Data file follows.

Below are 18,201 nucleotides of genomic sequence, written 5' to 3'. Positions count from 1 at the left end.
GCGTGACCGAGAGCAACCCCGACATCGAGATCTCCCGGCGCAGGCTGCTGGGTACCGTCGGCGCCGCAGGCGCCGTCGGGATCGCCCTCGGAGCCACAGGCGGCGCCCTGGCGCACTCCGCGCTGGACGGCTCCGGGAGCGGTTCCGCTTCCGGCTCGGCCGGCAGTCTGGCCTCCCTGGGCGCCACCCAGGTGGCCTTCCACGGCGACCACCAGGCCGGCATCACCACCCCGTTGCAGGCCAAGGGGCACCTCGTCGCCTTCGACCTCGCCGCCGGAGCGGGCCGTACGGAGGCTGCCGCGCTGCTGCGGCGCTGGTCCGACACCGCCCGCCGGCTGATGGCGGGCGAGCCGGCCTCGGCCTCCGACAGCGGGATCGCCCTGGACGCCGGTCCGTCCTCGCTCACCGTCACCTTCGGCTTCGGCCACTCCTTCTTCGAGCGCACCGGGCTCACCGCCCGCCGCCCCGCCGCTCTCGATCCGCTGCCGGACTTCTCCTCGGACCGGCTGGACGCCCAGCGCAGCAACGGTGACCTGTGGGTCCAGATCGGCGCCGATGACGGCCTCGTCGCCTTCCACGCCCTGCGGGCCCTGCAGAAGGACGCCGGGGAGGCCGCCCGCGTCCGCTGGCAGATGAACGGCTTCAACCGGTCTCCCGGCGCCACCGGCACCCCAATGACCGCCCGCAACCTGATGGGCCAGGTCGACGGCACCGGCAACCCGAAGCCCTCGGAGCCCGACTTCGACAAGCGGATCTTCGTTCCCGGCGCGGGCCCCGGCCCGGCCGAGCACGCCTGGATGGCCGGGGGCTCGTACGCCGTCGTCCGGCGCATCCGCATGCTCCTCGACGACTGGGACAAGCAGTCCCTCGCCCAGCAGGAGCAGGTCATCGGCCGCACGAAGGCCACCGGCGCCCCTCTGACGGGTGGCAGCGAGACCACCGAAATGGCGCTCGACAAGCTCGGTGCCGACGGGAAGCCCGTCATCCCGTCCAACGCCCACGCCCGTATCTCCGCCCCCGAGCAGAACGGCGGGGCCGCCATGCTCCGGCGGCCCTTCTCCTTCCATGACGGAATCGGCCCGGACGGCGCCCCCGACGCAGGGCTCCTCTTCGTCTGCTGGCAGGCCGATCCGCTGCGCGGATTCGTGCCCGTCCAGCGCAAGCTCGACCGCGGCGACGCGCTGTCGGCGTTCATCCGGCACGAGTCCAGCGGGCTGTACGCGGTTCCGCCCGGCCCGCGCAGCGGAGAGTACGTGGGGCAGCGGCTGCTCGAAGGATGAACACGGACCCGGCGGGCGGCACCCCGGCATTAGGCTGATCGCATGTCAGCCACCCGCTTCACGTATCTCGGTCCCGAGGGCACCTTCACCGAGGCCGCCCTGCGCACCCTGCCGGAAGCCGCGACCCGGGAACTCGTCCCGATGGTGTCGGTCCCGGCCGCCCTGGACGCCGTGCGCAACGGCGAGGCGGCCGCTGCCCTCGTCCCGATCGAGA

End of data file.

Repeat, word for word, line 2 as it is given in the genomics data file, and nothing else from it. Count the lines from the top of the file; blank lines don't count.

GCGTGACCGAGAGCAACCCCGACATCGAGATCTCCCGGCGCAGGCTGCTGGGTACCGTCGGCGCCGCAGGCGCCGTCGGGATCGCCCTCGGAGCCACAGGCGGCGCCCTGGCGCACTCCGCGCTGGACGGCTCCGGGAGCGGTTCCGCTTCCGGCTCGGCCGGCAGTCTGGCCTCCCTGGGCGCCACCCAGGTGGCCTTCCACGGCGACCACCAGGCCGGCATCACCACCCCGTTGCAGGCCAAGGGGCACCTCGTCGCCTTCGACCTCGCCGCCGGAGCGGGCCGTACGGAGGCTGCCGCGCTGCTGCGGCGCTGGTCCGACACCGCCCGCCGGCTGATGGCGGGCGAGCCGGCCTCGGCCTCCGACAGCGGGATCGCCCTGGACGCCGGTCCGTCCTCGCTCACCGTCACCTTCGGCTTCGGCCACTCCTTCTTCGAGCGCACCGGGCTCACCGCCCGCCGCCCCGCCGCTCTCGATCCGCTGCCGGACTTCTCCTCGGACCGGCTGGACGCCCAGCGCAGCAACGGTGACCTGTGGGTCCAGATCGGCGCCGATGACGGCCTCGTCGCCTTCCACGCCCTGCGGGCCCTGCAGAAGGACGCCGGGGAGGCCGCCCGCGTCCGCTGGCAGATGAACGGCTTCAACCGGTCTCCCGGCGCCACCGGCACCCCAATGACCGCCCGCAACCTGATGGGCCAGGTCGACGGCACCGGCAACCCGAAGCCCTCGGAGCCCGACTTCGACAAGCGGATCTTCGTTCCCGGCGCGGGCCCCGGCCCGGCCGAGCACGCCTGGATGGCCGGGGGCTCGTACGCCGTCGTCCGGCGCATCCGCATGCTCCTCGACGACTGGGACAAGCAGTCCCTCGCCCAGCAGGAGCAGGTCATCGGCCGCACGAAGGCCACCGGCGCCCCTCTGACGGGTGGCAGCGAGACCACCGAAATGGCGCTCGACAAGCTCGGTGCCGACGGGAAGCCCGTCATCCCGTCCAACGCCCACGCCCGTATCTCCGCCCCCGAGCAGAACGGCGGGGCCGCCATGCTCCGGCGGCCCTTCTCCTTCCATGACGGAATCGGCCCGGACGGCGCCCCCGACGCAGGGCTCCTCTTCGTCTGCTGGCAGGCCGATCCGCTGCGCGGATTCGTGCCCGTCCAGCGCAAGCTCGACCGCGGCGACGCGCTGTCGGCGTTCATCCGGCACGAGTCCAGCGGGCTGTACGCGGTTCCGCCCGGCCCGCGCAGCGGAGAGTACGTGGGGCAGCGGCTGCTCGAAGGATGAACACGGACCCGGCGGGCGGCACCCCGGCATTAGGCTGATCGCATGTCAGCCACCCGCTTCACGTATCTCGGTCCCGAGGGCACCTTCACCGAGGCCGCCCTGCGCACCCTGCCGGAAGCCGCGACCCGGGAACTCGTCCCGATGGTGTCGGTCCCGGCCGCCCTGGACGCCGTGCGCAACGGCGAGGCGGCCGCTGCCCTCGTCCCGATCGAGA